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Remote Learning

The ongoing coronavirus pandemic has had a drastic effect on the world as people continue to practice social distancing. Many public places like schools have had to temporarily close their buildings and determine how they can go on with the year from their own homes. At this point, Blind Brook and many other schools are currently implementing a remote learning system.

Blind Brook officially announced a two-week closure that started March 16. The school quickly jumped into its remote learning plan shortly after, on March 18. Since then, the closure time has increased from two weeks and will most likely keep rising through May, as New York State Governor Andrew Cuomo recently announced that the NY pause will continue through May 15.

Now that over a month has passed since the school closed, the students and teachers are becoming more accustomed to online learning. The school is doing its best to keep everyone updated with new plans and changes. The amount of communication between Blind Brook and its district members could be improved to give more insight into policies in the future regarding exams, requirements, and events. However, it is hard to make certain decisions because no one is certain when school will be reopened.

In order to communicate with the students during class, many teachers have been using a program called Zoom. Zoom is a web conferencing platform that is used for audio and video conferencing. With its many features from sharing screens to raising hands, it is allowing teachers to have as close to a real-life class as they can get. Despite its success, some teachers have been having problems with Zoom. Whether the problem is just technical difficulties, like a microphone or internet connection problem, or “Zoom-bombing,” it is always a major disruption to the class. “Zoom-bombing” is when an unwanted individual somehow enters the meeting and creates a major disturbance, which can be inappropriate or threatening. To address the issue, the company made it mandatory for all meetings to be password protected.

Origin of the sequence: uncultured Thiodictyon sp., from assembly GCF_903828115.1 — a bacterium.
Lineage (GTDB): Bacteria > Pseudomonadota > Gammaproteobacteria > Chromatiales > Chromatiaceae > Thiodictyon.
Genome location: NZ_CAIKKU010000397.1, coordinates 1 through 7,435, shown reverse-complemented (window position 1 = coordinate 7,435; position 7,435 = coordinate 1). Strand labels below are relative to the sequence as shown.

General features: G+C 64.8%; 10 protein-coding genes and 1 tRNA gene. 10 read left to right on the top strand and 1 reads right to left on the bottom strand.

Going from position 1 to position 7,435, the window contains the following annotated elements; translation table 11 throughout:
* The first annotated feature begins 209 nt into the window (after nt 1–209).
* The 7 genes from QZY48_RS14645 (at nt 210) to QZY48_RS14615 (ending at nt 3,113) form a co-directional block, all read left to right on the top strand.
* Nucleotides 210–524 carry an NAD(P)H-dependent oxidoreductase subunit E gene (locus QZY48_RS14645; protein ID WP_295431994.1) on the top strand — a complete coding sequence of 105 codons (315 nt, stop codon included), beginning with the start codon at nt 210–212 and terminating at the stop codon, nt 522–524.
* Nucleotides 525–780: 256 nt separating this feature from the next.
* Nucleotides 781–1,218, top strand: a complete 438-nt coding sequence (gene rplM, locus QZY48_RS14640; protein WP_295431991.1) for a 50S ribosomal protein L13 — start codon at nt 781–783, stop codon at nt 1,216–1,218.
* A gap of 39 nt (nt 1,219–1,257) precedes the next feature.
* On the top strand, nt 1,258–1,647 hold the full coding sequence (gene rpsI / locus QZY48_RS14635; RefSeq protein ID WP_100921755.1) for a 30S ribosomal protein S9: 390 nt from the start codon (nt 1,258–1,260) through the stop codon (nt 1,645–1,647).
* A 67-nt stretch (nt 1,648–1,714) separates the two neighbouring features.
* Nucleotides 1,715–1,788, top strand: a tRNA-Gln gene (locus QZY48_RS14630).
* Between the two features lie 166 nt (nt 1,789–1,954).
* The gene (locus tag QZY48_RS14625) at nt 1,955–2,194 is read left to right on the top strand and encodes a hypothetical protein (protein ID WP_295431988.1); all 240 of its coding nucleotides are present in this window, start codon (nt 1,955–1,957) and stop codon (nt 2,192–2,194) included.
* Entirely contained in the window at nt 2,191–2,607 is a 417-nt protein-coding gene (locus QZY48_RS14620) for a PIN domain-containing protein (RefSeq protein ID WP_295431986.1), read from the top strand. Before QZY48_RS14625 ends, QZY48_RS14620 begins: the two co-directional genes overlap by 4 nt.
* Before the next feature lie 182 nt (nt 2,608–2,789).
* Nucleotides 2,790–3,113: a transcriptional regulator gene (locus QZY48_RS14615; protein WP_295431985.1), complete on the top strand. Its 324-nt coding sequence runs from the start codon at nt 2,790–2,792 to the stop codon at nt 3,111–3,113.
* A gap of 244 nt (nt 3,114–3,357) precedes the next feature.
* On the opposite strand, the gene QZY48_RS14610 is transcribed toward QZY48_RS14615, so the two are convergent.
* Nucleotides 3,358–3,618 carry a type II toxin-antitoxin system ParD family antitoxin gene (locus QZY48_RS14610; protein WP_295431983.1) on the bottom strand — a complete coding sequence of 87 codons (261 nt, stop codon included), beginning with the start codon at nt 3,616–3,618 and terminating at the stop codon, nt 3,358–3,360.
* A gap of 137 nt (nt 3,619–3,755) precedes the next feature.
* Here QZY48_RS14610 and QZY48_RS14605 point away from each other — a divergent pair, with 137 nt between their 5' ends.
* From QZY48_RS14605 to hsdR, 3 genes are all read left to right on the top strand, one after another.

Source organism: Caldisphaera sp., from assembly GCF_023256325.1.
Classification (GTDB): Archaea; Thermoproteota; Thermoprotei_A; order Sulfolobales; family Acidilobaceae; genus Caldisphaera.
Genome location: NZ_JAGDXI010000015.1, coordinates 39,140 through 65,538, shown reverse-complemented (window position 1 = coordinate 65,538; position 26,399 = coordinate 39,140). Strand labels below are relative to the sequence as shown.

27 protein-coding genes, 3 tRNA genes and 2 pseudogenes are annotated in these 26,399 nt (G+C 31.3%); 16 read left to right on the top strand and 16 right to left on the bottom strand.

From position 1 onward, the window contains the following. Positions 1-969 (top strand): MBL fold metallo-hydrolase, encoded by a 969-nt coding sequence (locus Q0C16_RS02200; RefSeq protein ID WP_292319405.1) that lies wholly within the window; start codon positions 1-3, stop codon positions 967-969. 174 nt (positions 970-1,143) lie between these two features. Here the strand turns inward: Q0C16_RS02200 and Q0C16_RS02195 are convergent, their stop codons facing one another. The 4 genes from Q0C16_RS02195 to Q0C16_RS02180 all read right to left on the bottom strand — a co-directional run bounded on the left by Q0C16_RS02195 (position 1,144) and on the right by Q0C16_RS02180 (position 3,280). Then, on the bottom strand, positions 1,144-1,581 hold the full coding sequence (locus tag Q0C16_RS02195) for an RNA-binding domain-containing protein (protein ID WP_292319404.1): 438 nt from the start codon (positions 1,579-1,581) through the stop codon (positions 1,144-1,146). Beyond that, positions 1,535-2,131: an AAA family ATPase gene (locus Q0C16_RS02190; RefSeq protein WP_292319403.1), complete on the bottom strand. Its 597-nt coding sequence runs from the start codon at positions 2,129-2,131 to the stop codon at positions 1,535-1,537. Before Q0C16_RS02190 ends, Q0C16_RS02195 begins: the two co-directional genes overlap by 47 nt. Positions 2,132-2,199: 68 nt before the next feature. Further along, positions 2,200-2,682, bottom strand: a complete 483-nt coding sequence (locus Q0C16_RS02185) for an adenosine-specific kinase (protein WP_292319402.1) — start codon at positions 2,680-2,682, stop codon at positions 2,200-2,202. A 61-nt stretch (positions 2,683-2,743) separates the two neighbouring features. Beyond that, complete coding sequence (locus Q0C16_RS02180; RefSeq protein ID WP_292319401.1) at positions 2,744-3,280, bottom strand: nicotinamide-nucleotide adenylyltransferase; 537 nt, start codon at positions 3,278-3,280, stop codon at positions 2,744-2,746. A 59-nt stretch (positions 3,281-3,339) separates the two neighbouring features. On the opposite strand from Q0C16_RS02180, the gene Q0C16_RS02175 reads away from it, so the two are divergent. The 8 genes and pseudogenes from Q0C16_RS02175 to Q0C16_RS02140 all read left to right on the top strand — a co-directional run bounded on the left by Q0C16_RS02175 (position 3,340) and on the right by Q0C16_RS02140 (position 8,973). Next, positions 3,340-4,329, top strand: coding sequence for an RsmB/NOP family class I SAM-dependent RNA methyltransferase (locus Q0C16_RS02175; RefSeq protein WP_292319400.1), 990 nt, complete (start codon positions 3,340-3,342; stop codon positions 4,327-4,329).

While some classes may need to hold online conferences, others do not because their work may be able to be completed with readings and short videos rather than conferencing. Teachers may assign work to do over a period, which gives more freedom and flexibility to the students.

Each teacher generally has its policy when it comes to assigning work and due dates. Since students have many different classes, this can be a problem sometimes. For example, one teacher may make an assignment due at 6 pm, but another may make an assignment due at 8 am the next morning. With all of these different due dates throughout the day, it can get confusing for students. The school can fix this by creating a single policy for all classes, for example, making everything due at 11:59 pm. This way, it gives the students plenty of time to complete the work at their own pace, and the teachers will have all the work done by the morning to grade.

Blind Brook is continuing to find ways to enforce its policies. Alleged academic misconduct will still be reported and followed-up on just like it was when the school was open. Also, each class must now have mandatory attendance in some form, whether it is submitting something on Google Classroom during the period or attending a Zoom meeting.

In regards to grading and testing, the grades for the past month have mostly revolved around projects, participation, homework, and general assignments. To adjust to the current grading system, the school decided to make the fourth marking period only worth 10% of the final grade for the year. This means that the first three marking periods are all worth 30% of the final grade. As for final exams, a decision has not been reached because Blind Brook is going to reexamine the situation in the upcoming weeks.

About the author

Nick Laterza